Image from TERRA
Mon, 30 Oct 2017 12:25 EDT

Former Tropical Storm Saola transitioned into an extra-tropical storm on Oct. 29 as it tracked southeast of the big island of Japan.

Image from TERRA
Tue, 24 Oct 2017 11:36 EDT

When Typhoon Lan made landfall in Japan on Oct. 22, the Global Precipitation Measurement mission core satellite or GPM analyzed the storm and added up the high rainfall that it generated.

Image from TERRA
Tue, 24 Oct 2017 09:22 EDT

A new image from the Advanced Spaceborne Thermal Emission and Reflection Radiometer (ASTER) instrument on NASA's Terra satellite shows the growing fire scar on the landscape.

Tag: Earth’s Surface and Interior

Earth’s Surface and Interior

NASA Features from AGU: Terra

The American Geophysical Union recently concluded its Fall meeting in San Fransisco, California from December 14 – 18, 2015.  As part of the meeting contributions to science were featured on NASA.gov.  Data from Terra’s instruments played important roles in collecting data to further research in each of these featured areas.  Read the full features from NASA.gov available at the links below.

El Niño

NASA: Observing the 2015 El Niño – The strongest El Niño since 1997 – 1998 is being monitored for the first time by a host of satellites, including Terra. This video (above) features global data sets from Terra’s instruments and their contribution to El Niño research.

How NASA Sees El Niño Effects From Space – The Moderate Imaging Spectroradiometer (MODIS) contributes to data collection on fires and hurricane monitoring

NASA Examines Global Impact of the 2015 El Niño – El Niño research pulls from data from Terra’s 16 years of data collection, monitoring Earth’s systems from Space

Warming Lakes
Study Shows Climate Change Rapidly Warming World’s Lakes – The Advanced Spaceborne Thermal Emission and Reflection Radiometer (ASTER) contributed to this study.

Earthquakes
Studies of Recent and Ancient Nepal Quakes Yield Surprises – The Advanced Spaceborne Thermal Emission and Reflection Radiometer (ASTER) contributed to this study.

Eruption of Mount Rinjani, Indonesia

7 November, 2015

rinjani_tmo_2015307An image from the Moderate Imaging Spectroradiometer (MODIS) on NASA’s Terra satellite captured the eruption of Mount Rinjani in Indonesia, blanketing ash across three Indonesian Islands. The plume was 3.5 kilometers (11,500 feet) above sea level and moved westward, affecting air travel in early November. The image was featured on NASA’s Earth Observatory.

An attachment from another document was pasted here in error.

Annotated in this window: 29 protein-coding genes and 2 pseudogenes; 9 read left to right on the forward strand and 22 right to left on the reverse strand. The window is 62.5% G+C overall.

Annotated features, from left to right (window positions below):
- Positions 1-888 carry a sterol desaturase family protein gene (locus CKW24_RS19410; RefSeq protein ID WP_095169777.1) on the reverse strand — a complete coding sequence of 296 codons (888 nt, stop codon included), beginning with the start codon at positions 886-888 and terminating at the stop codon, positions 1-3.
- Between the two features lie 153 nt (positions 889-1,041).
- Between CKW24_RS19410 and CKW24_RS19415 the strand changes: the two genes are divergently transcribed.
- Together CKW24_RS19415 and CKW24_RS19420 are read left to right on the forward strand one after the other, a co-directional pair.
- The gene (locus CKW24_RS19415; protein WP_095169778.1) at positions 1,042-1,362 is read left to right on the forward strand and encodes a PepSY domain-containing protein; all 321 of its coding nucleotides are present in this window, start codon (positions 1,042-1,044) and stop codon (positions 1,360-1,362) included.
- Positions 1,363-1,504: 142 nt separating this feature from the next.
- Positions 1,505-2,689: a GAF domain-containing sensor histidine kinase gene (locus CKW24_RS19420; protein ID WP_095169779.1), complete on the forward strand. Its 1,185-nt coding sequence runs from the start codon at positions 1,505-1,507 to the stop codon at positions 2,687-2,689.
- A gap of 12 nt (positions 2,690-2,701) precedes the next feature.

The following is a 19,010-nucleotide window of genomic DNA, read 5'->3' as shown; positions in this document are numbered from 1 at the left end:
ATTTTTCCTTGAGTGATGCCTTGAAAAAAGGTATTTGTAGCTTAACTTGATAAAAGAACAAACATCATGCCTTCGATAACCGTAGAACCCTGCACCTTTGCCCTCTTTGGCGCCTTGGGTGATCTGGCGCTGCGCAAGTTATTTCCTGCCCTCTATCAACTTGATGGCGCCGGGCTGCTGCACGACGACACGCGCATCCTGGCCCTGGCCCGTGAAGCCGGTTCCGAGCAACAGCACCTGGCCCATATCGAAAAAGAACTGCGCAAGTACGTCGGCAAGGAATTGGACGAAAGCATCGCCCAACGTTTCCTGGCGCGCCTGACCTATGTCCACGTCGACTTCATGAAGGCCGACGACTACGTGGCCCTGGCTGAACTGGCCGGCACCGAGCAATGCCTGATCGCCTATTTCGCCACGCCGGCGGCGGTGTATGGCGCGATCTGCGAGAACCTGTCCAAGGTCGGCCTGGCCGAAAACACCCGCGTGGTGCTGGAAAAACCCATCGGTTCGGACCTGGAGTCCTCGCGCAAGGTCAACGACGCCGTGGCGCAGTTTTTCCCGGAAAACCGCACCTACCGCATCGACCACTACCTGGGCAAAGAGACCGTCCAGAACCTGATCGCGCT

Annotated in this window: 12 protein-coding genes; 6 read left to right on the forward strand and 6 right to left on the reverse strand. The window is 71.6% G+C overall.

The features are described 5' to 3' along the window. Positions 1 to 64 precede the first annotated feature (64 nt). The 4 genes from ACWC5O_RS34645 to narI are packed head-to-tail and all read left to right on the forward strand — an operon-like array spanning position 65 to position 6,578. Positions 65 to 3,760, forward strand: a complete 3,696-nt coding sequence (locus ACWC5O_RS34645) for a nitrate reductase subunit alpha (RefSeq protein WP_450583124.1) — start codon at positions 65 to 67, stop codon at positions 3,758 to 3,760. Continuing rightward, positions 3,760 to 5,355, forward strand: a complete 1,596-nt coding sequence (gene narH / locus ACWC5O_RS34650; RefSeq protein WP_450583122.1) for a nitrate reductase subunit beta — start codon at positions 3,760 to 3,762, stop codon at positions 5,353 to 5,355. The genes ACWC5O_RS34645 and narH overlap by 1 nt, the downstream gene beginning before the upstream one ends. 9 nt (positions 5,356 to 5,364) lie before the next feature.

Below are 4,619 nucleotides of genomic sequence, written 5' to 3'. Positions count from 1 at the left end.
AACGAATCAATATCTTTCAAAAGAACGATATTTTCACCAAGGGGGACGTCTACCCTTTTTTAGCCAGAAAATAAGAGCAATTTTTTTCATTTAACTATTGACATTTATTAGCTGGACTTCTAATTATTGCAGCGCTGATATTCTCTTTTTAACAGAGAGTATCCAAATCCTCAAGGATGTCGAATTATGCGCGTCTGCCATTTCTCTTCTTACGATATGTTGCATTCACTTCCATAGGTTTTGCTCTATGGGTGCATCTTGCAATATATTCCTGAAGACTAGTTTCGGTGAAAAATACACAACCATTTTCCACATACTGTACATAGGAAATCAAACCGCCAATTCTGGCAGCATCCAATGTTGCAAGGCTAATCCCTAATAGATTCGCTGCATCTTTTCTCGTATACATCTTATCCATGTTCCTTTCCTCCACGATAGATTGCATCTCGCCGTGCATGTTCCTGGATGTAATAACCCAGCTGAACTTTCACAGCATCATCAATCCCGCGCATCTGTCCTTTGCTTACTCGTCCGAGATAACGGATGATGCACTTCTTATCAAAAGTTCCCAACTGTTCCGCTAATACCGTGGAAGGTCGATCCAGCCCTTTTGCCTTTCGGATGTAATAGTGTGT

A Fault Runs Through It

Aster Image of Patrick Island

NASA Earth Observatory image by Jesse Allen, using data from NASA/GSFC/METI/ERSDAC/JAROS, and U.S./Japan ASTER Science Team.

The Advanced Spaceborne Thermal Emission and Reflection Radiometer (ASTER) on NASA’s Terra satellite, captured the image of Prince Patrick Island in Northern Canada. The image was featured on NASA’s Earth Observatory, showing the dendritic drainage pattern of interlocking steam and river channels, as well as, strike-slip faults, evidence of Prince Patrick’s seismic history. Prince Patrick Island is usually surrounded in sea ice, while temperatures average -33 degrees Celcius in January. This cold, inhospitable terrain is not a frequent travel destination, but through satellite imagery, much can be learned about this mostly uninhabited part of our planet.

2015 Wildfires in Alaska

alaska_amo_2015244Alaska is experiencing it’s second most severe fire season since 1950 with over 5.2 million acres burned (the average is 800,000 acres per year).

Terra and Aqua Moderate Imaging Spectroradiometer (MODIS) are useful for scientists and land managers to be able to monitor and asses the environmental impact of remote forest fires.  This allows groups like the scientists from Universtity of California, Irvine, and Woods Hole Research Center to publish and analysis of carbon emissions for Alaska’s boreal forests. In addition land managing agencies are able to monitor fires unpopulated areas and allow them to burn, freeing up limited resources to be used in highly populated areas.

 

Read more on NASA’s Earth Observatory

Kettle Lakes of the Turtle Mountains

turtlemnts_ast_2006139

Image courtesy NASA/GSFC/METI/ERSDAC/JAROS, and U.S./Japan ASTER Science Team. Caption by Adam Voiland.

In most American states, the Turtle Mountains—which rise 600 to 800 feet (180 to 240 meters) above the surrounding plain—would be called hills. But in North Dakota, one of the flattest states, people have a habit of calling even relatively modest rises mountains. (In the past, the U.S. Board of Geographic Names argued that mountains should have at least 1,000 feet (300 meters) of local relief to earn the designation, but the group abandoned the argument for linguistic consistency in the 1970s.)

Whether hills or mountains, the hummocky highlands that straddle the border between North Dakota and southern Manitoba have enough elevation that they receive significantly more precipitation than the surrounding plains. As shown by this image from the Advanced Spaceborne Thermal Emission and Reflection Radiometer (ASTER) on NASA’s Terra satellite, enough moisture collects on the hills to support forests. The surrounding lowlands are a patchwork of grasslands and farms. In the lower image, a detailed view of a largely undeveloped part of Turtle Mountain Provincial Park, hundreds of ponds and lakes pockmark the landscape. A few roads and oil wells also appear. Read more